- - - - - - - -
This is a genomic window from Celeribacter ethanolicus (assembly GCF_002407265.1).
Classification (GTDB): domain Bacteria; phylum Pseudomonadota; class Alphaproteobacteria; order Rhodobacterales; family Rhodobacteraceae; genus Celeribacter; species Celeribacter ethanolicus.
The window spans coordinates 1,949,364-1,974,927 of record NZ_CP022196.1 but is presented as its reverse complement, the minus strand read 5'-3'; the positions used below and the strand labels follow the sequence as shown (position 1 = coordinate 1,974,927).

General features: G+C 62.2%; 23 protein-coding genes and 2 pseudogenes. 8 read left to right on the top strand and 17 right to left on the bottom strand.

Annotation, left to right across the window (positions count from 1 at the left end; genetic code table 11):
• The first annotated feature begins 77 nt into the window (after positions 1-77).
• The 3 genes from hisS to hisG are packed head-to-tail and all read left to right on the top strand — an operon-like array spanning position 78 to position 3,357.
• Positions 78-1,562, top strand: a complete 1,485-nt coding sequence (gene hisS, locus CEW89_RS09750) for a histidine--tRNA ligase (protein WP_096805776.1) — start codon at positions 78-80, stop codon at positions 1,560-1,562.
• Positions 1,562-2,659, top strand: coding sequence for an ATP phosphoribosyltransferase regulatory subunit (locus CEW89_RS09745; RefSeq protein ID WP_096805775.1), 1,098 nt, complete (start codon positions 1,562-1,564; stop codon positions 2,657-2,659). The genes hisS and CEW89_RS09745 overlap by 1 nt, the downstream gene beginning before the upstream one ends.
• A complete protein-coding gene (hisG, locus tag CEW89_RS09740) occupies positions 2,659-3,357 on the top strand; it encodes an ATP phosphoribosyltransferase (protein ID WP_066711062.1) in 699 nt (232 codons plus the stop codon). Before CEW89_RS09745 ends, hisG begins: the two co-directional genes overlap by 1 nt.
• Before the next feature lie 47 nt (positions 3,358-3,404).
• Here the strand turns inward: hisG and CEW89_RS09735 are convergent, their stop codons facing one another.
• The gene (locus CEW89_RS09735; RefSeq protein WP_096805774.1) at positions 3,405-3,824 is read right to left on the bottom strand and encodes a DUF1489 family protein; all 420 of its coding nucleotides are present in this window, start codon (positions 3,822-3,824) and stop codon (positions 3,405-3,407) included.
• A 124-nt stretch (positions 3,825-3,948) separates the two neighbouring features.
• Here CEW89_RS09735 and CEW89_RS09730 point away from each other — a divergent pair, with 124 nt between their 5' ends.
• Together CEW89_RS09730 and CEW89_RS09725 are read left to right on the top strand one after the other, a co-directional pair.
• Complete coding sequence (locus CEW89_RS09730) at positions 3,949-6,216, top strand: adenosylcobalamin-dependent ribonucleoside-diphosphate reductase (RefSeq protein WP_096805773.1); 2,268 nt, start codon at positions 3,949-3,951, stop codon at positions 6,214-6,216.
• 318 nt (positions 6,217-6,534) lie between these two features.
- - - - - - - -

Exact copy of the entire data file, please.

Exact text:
This is a genomic window from Celeribacter ethanolicus (assembly GCF_002407265.1).
Classification (GTDB): domain Bacteria; phylum Pseudomonadota; class Alphaproteobacteria; order Rhodobacterales; family Rhodobacteraceae; genus Celeribacter; species Celeribacter ethanolicus.
The window spans coordinates 1,949,364-1,974,927 of record NZ_CP022196.1 but is presented as its reverse complement, the minus strand read 5'-3'; the positions used below and the strand labels follow the sequence as shown (position 1 = coordinate 1,974,927).

General features: G+C 62.2%; 23 protein-coding genes and 2 pseudogenes. 8 read left to right on the top strand and 17 right to left on the bottom strand.

Annotation, left to right across the window (positions count from 1 at the left end; genetic code table 11):
• The first annotated feature begins 77 nt into the window (after positions 1-77).
• The 3 genes from hisS to hisG are packed head-to-tail and all read left to right on the top strand — an operon-like array spanning position 78 to position 3,357.
• Positions 78-1,562, top strand: a complete 1,485-nt coding sequence (gene hisS, locus CEW89_RS09750) for a histidine--tRNA ligase (protein WP_096805776.1) — start codon at positions 78-80, stop codon at positions 1,560-1,562.
• Positions 1,562-2,659, top strand: coding sequence for an ATP phosphoribosyltransferase regulatory subunit (locus CEW89_RS09745; RefSeq protein ID WP_096805775.1), 1,098 nt, complete (start codon positions 1,562-1,564; stop codon positions 2,657-2,659). The genes hisS and CEW89_RS09745 overlap by 1 nt, the downstream gene beginning before the upstream one ends.
• A complete protein-coding gene (hisG, locus tag CEW89_RS09740) occupies positions 2,659-3,357 on the top strand; it encodes an ATP phosphoribosyltransferase (protein ID WP_066711062.1) in 699 nt (232 codons plus the stop codon). Before CEW89_RS09745 ends, hisG begins: the two co-directional genes overlap by 1 nt.
• Before the next feature lie 47 nt (positions 3,358-3,404).
• Here the strand turns inward: hisG and CEW89_RS09735 are convergent, their stop codons facing one another.
• The gene (locus CEW89_RS09735; RefSeq protein WP_096805774.1) at positions 3,405-3,824 is read right to left on the bottom strand and encodes a DUF1489 family protein; all 420 of its coding nucleotides are present in this window, start codon (positions 3,822-3,824) and stop codon (positions 3,405-3,407) included.
• A 124-nt stretch (positions 3,825-3,948) separates the two neighbouring features.
• Here CEW89_RS09735 and CEW89_RS09730 point away from each other — a divergent pair, with 124 nt between their 5' ends.
• Together CEW89_RS09730 and CEW89_RS09725 are read left to right on the top strand one after the other, a co-directional pair.
• Complete coding sequence (locus CEW89_RS09730) at positions 3,949-6,216, top strand: adenosylcobalamin-dependent ribonucleoside-diphosphate reductase (RefSeq protein WP_096805773.1); 2,268 nt, start codon at positions 3,949-3,951, stop codon at positions 6,214-6,216.
• 318 nt (positions 6,217-6,534) lie between these two features.